A hundred years ago this month, Charles Abbot returned to the Smithsonian Observatory’s field station in the mountains west of Phoenix. Harqua Hala had been finished just months earlier. Yet as Abbot, the observatory’s director, climbed a five-mile trail to reach it, he saw that the station was a shamble. Some of the instruments had been destroyed. The water tank leaked. And one of the walls had buckled so severely that birds could fly through the cracks. “Devil appears to have claimed everything,” Abbot wrote.
During Harqua Hala’s five years of operations, the devils never went away. Weather, isolation, and the complexity of the work made life next to impossible.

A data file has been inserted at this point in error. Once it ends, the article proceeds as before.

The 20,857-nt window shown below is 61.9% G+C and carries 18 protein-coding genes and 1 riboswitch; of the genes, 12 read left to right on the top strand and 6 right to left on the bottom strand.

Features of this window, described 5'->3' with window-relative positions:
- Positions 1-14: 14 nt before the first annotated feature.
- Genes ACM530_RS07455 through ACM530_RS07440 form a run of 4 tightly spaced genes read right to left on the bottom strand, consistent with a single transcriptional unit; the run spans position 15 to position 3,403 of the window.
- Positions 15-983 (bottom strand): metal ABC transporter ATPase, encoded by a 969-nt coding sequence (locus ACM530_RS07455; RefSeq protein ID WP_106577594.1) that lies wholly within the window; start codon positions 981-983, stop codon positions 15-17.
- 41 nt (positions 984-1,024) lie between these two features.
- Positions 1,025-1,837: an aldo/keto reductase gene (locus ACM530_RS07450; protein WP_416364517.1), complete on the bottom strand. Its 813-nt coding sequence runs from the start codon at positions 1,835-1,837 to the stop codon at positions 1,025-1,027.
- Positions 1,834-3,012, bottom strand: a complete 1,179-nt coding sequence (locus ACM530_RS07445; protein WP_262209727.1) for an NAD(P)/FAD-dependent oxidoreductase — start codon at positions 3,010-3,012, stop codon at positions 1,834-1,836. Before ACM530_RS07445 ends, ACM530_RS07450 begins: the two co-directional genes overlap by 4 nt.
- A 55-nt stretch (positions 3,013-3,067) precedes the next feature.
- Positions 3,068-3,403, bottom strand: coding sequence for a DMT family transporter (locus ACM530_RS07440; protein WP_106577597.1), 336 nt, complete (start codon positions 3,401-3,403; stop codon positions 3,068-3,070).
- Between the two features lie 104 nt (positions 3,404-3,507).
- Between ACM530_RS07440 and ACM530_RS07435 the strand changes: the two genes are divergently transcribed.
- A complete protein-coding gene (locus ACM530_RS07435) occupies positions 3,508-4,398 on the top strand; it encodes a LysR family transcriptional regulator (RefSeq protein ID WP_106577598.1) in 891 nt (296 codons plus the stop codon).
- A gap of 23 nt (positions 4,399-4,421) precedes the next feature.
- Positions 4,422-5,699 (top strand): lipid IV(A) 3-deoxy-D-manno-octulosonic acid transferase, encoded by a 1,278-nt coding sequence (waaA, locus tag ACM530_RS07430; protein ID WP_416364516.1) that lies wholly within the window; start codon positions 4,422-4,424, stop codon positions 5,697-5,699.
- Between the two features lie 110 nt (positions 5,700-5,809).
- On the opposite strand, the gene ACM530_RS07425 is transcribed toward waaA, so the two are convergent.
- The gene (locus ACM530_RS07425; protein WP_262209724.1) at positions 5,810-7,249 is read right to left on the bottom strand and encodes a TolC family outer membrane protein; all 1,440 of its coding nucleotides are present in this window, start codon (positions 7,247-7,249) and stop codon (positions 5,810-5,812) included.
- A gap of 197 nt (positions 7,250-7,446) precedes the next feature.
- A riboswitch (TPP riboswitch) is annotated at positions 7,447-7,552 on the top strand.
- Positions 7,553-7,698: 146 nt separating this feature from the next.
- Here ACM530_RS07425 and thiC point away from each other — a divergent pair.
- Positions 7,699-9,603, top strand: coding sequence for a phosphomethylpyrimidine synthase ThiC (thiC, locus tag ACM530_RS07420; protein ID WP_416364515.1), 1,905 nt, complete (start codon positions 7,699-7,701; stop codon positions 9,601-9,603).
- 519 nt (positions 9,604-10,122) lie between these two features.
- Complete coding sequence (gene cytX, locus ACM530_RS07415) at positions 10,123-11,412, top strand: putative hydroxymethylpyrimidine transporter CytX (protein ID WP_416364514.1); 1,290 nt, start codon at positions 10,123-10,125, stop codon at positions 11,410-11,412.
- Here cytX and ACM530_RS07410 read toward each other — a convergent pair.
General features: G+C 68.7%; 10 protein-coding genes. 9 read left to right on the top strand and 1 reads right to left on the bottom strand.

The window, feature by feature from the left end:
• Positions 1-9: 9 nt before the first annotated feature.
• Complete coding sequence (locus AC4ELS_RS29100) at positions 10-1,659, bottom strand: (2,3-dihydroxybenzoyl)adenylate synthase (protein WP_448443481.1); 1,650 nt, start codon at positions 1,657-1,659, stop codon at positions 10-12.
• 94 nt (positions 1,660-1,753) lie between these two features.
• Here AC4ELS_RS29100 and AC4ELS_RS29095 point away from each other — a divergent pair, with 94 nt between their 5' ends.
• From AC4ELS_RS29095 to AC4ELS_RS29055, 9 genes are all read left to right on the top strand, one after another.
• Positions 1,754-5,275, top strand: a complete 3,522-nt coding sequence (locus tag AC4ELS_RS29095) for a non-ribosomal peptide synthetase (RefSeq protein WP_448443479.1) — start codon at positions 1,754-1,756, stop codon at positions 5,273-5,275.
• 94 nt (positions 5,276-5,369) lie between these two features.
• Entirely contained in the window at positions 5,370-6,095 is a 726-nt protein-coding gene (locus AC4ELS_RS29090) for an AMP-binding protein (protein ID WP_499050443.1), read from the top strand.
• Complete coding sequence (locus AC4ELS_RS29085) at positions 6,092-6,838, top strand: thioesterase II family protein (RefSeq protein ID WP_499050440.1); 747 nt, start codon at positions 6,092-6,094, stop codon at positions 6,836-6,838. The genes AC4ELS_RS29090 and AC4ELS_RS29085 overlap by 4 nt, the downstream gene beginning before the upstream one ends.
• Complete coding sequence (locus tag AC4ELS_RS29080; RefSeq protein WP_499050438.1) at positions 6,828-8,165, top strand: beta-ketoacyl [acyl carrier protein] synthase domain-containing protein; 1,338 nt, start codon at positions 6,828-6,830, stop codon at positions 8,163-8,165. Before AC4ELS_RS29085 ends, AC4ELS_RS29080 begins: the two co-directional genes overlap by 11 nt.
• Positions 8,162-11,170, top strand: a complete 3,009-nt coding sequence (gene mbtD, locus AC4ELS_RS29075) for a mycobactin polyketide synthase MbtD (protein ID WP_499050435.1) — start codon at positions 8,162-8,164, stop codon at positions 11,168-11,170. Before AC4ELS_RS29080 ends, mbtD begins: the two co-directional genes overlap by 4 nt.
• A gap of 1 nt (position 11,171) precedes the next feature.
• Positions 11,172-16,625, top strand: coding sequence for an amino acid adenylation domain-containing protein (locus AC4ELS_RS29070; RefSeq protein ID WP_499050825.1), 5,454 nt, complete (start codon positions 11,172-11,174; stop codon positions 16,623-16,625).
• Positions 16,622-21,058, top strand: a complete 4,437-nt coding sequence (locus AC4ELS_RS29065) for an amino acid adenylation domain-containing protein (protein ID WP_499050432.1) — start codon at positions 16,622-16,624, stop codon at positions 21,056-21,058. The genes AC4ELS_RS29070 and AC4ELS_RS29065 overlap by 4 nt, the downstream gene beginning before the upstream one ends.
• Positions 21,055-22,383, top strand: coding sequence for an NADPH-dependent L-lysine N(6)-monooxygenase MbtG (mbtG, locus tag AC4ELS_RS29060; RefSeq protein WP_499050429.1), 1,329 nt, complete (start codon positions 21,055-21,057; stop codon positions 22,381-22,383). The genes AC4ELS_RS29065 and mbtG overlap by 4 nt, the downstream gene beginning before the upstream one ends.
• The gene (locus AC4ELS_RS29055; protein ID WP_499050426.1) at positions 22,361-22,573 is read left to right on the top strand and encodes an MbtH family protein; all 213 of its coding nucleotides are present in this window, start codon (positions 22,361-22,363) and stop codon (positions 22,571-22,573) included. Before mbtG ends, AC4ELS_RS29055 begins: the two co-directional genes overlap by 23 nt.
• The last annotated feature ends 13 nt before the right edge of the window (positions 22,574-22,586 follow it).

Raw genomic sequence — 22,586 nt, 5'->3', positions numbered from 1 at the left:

Isolation was one of the site’s original selling points. The Smithsonian had operated a Sun-watching station near Los Angeles, but development spoiled the view. Abbot searched across the southwest for a better site, and picked Harqua Hala.
Observers there measured the Sun’s energy output, which Abbot hoped would lead to better weather forecasts. The work required exact timing and precise teamwork, plus long hours of calculations.
The weather added to their woes. Winds could reach gale force, and the summer monsoon brought heavy rains and vicious lightning. And high clouds and dust sometimes blocked the Sun, ruining a day’s work.
In 1925, Abbot decided the hazy skies were too much. So Harqua Hala was abandoned — left to the many “devils” of the Arizona desert.
Script by Damond Benningfield